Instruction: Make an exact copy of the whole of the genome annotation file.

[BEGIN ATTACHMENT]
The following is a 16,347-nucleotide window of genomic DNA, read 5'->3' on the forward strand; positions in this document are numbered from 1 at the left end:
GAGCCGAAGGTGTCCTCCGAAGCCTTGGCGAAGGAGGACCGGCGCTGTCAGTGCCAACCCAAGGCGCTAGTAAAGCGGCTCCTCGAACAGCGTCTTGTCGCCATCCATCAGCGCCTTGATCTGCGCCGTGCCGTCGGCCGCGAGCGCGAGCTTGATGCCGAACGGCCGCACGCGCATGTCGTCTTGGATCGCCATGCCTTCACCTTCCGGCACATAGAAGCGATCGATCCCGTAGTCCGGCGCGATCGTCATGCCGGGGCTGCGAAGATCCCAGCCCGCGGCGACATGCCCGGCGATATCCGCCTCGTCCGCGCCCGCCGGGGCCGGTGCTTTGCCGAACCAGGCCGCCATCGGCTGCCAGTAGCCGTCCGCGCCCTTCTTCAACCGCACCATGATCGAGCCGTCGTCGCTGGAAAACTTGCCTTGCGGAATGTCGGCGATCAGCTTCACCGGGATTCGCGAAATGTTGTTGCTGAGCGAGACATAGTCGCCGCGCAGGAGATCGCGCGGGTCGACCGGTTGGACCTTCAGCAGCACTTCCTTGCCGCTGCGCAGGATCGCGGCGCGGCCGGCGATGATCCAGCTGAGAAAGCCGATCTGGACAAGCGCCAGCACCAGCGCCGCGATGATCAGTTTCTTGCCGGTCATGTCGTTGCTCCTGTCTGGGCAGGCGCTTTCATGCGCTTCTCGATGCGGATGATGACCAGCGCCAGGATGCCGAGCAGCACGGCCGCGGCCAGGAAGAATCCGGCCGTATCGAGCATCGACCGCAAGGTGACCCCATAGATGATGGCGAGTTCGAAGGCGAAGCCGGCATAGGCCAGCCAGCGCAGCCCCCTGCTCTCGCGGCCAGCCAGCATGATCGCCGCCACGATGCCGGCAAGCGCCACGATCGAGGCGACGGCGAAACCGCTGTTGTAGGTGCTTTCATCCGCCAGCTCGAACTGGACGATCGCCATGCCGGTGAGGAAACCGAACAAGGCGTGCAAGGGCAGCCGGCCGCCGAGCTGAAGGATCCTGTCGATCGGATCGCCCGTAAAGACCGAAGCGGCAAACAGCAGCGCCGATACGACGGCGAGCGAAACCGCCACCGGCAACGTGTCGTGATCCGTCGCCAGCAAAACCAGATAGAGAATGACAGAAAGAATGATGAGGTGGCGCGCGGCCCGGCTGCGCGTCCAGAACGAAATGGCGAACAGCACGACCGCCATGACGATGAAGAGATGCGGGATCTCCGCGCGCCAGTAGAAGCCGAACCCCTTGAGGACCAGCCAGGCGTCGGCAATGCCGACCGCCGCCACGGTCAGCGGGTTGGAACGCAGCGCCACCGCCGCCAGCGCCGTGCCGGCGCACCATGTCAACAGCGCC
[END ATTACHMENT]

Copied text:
The following is a 16,347-nucleotide window of genomic DNA, read 5'->3' on the forward strand; positions in this document are numbered from 1 at the left end:
GAGCCGAAGGTGTCCTCCGAAGCCTTGGCGAAGGAGGACCGGCGCTGTCAGTGCCAACCCAAGGCGCTAGTAAAGCGGCTCCTCGAACAGCGTCTTGTCGCCATCCATCAGCGCCTTGATCTGCGCCGTGCCGTCGGCCGCGAGCGCGAGCTTGATGCCGAACGGCCGCACGCGCATGTCGTCTTGGATCGCCATGCCTTCACCTTCCGGCACATAGAAGCGATCGATCCCGTAGTCCGGCGCGATCGTCATGCCGGGGCTGCGAAGATCCCAGCCCGCGGCGACATGCCCGGCGATATCCGCCTCGTCCGCGCCCGCCGGGGCCGGTGCTTTGCCGAACCAGGCCGCCATCGGCTGCCAGTAGCCGTCCGCGCCCTTCTTCAACCGCACCATGATCGAGCCGTCGTCGCTGGAAAACTTGCCTTGCGGAATGTCGGCGATCAGCTTCACCGGGATTCGCGAAATGTTGTTGCTGAGCGAGACATAGTCGCCGCGCAGGAGATCGCGCGGGTCGACCGGTTGGACCTTCAGCAGCACTTCCTTGCCGCTGCGCAGGATCGCGGCGCGGCCGGCGATGATCCAGCTGAGAAAGCCGATCTGGACAAGCGCCAGCACCAGCGCCGCGATGATCAGTTTCTTGCCGGTCATGTCGTTGCTCCTGTCTGGGCAGGCGCTTTCATGCGCTTCTCGATGCGGATGATGACCAGCGCCAGGATGCCGAGCAGCACGGCCGCGGCCAGGAAGAATCCGGCCGTATCGAGCATCGACCGCAAGGTGACCCCATAGATGATGGCGAGTTCGAAGGCGAAGCCGGCATAGGCCAGCCAGCGCAGCCCCCTGCTCTCGCGGCCAGCCAGCATGATCGCCGCCACGATGCCGGCAAGCGCCACGATCGAGGCGACGGCGAAACCGCTGTTGTAGGTGCTTTCATCCGCCAGCTCGAACTGGACGATCGCCATGCCGGTGAGGAAACCGAACAAGGCGTGCAAGGGCAGCCGGCCGCCGAGCTGAAGGATCCTGTCGATCGGATCGCCCGTAAAGACCGAAGCGGCAAACAGCAGCGCCGATACGACGGCGAGCGAAACCGCCACCGGCAACGTGTCGTGATCCGTCGCCAGCAAAACCAGATAGAGAATGACAGAAAGAATGATGAGGTGGCGCGCGGCCCGGCTGCGCGTCCAGAACGAAATGGCGAACAGCACGACCGCCATGACGATGAAGAGATGCGGGATCTCCGCGCGCCAGTAGAAGCCGAACCCCTTGAGGACCAGCCAGGCGTCGGCAATGCCGACCGCCGCCACGGTCAGCGGGTTGGAACGCAGCGCCACCGCCGCCAGCGCCGTGCCGGCGCACCATGTCAACAGCGCC